Cellphones will be banned in all New Zealand schools, conservative Prime Minister Christopher Luxon announced Friday, as his fledgling government seeks to improve the country’s dwindling literacy rates.
New Zealand’s schools used to have some of the highest literacy rates in the world, but levels of reading and writing have fallen to the point where some researchers fear a “crisis” in the classroom.
Luxon declared that he would ban cell phones in schools within his first 100 days in office, a policy that has had mixed results in the United States, the United Kingdom, and France.
According to Luxon, the change would reduce disruptive behaviour and help students focus.
“We are going to ban phones across New Zealand in schools. We want our kids to learn and we want our teachers to teach,” he said.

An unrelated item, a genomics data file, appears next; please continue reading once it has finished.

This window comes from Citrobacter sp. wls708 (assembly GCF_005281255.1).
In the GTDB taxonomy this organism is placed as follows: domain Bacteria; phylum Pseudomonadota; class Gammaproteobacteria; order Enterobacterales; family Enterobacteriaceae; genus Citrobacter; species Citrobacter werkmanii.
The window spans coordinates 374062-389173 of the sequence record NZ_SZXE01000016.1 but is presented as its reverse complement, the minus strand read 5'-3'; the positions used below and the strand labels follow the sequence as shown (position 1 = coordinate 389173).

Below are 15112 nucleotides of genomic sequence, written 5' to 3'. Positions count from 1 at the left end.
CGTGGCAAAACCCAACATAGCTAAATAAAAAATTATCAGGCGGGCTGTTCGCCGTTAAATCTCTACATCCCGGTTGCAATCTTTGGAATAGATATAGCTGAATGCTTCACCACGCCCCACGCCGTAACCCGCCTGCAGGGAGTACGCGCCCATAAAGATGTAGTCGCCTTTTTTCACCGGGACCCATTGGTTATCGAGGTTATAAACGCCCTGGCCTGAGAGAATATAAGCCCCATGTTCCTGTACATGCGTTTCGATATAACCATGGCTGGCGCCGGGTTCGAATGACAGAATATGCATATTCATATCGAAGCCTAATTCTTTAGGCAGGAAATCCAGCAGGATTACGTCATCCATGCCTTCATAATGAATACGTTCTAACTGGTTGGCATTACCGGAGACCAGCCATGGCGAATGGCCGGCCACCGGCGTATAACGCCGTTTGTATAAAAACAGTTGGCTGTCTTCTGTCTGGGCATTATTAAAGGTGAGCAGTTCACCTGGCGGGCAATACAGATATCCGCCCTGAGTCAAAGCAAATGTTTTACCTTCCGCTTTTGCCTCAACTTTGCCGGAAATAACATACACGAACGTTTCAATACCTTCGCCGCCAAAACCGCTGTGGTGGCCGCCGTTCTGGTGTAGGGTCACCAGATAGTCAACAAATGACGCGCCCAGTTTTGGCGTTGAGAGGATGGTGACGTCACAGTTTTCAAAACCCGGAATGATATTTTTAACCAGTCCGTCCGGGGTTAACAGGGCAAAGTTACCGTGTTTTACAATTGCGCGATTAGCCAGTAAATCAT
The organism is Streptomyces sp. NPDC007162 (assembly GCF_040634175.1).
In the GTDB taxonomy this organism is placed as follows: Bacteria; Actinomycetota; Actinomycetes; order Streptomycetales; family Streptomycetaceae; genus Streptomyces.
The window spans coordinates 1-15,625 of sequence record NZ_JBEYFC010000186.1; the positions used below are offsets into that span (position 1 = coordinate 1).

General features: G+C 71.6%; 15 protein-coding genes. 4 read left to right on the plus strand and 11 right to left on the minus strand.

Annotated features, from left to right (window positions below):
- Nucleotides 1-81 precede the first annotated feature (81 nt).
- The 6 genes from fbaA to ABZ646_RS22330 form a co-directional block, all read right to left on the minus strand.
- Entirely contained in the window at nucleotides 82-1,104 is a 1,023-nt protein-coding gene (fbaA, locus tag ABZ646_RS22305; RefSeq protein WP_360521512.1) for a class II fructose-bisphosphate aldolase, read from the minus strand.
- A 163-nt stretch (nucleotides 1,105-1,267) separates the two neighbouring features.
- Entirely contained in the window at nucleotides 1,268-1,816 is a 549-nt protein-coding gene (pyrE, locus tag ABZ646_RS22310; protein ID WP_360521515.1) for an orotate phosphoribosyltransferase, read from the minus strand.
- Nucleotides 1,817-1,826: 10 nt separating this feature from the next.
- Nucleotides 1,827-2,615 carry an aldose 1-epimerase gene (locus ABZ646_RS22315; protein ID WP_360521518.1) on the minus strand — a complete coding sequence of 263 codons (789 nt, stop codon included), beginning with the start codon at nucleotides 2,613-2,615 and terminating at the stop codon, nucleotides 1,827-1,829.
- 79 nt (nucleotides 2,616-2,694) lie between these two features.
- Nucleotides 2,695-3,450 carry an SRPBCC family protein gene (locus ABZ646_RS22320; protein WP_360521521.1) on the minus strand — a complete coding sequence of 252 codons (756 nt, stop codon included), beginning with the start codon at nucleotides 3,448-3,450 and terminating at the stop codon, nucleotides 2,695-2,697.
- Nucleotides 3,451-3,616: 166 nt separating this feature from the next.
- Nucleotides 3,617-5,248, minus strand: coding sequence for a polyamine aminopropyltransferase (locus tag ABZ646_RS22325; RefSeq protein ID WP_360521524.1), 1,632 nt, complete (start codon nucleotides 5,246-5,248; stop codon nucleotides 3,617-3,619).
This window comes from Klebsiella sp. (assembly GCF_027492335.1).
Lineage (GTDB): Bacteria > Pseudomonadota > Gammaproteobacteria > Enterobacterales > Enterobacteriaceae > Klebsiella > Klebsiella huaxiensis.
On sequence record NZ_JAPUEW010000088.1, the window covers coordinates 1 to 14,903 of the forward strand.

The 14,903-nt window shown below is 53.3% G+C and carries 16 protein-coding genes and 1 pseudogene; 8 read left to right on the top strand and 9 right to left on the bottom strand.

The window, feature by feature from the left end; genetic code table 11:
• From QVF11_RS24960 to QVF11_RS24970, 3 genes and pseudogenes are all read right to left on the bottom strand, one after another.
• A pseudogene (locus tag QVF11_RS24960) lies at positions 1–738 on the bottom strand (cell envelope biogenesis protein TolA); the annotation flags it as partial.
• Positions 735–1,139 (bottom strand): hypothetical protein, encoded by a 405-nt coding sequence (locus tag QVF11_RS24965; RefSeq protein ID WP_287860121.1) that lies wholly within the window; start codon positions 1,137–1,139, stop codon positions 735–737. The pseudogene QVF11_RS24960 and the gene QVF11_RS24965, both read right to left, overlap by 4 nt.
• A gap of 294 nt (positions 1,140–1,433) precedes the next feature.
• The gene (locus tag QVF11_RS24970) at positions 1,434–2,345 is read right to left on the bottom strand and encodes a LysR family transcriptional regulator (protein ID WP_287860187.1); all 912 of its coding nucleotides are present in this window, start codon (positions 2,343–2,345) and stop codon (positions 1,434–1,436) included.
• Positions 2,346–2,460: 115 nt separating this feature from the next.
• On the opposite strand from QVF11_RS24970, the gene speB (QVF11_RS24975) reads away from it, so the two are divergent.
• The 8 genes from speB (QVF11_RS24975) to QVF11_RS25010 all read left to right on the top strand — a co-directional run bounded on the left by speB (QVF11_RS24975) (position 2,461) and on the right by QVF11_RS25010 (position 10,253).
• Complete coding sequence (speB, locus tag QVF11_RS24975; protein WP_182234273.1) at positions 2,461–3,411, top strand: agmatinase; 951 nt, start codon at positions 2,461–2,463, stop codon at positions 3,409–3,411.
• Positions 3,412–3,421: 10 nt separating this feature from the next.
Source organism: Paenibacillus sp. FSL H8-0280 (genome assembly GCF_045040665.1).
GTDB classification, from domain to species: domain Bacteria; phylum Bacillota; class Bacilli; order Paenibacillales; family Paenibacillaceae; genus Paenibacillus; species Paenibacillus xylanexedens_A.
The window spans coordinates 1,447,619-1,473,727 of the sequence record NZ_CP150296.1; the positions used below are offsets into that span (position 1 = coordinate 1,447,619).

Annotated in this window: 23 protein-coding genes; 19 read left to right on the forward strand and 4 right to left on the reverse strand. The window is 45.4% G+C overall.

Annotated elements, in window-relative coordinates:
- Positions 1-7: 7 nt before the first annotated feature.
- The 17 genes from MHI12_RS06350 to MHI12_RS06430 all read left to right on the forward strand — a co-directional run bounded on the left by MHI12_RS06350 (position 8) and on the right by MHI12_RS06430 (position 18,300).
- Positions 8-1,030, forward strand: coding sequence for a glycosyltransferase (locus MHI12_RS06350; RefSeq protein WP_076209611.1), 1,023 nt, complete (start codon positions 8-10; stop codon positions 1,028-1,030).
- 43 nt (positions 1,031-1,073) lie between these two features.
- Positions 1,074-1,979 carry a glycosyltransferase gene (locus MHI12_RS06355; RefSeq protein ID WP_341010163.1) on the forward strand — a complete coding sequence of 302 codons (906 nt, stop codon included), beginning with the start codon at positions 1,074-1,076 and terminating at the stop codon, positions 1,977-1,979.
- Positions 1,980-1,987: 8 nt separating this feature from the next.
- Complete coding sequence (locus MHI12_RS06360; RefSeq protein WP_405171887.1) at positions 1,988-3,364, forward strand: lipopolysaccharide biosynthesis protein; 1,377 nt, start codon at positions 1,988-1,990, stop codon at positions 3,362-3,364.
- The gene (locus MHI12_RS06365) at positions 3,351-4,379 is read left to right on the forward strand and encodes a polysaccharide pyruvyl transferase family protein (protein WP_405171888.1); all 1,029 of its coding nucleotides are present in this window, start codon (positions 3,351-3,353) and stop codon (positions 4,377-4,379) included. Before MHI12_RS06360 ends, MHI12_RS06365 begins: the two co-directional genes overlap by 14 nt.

Researchers from New Zealand charity Education Hub warned of a “literacy crisis” in 2022, finding more than one-third of 15-year-olds could barely read or write.
“That something must be done to address the distressingly low literacy rates in Aotearoa New Zealand is clear,” they wrote.
Luxon’s conservative government, which took office on Monday, has been dogged by controversy in its first week.
Doctors warned that the country was on the verge of a public health “tragedy” after the government abruptly repealed world-leading tobacco control measures aimed at prohibiting the sale of cigarettes to anyone born after 2008.
Luxon has also agreed to restart offshore oil and gas exploration, effectively repealing one of former Prime Minister Jacinda Ardern’s signature climate change policies.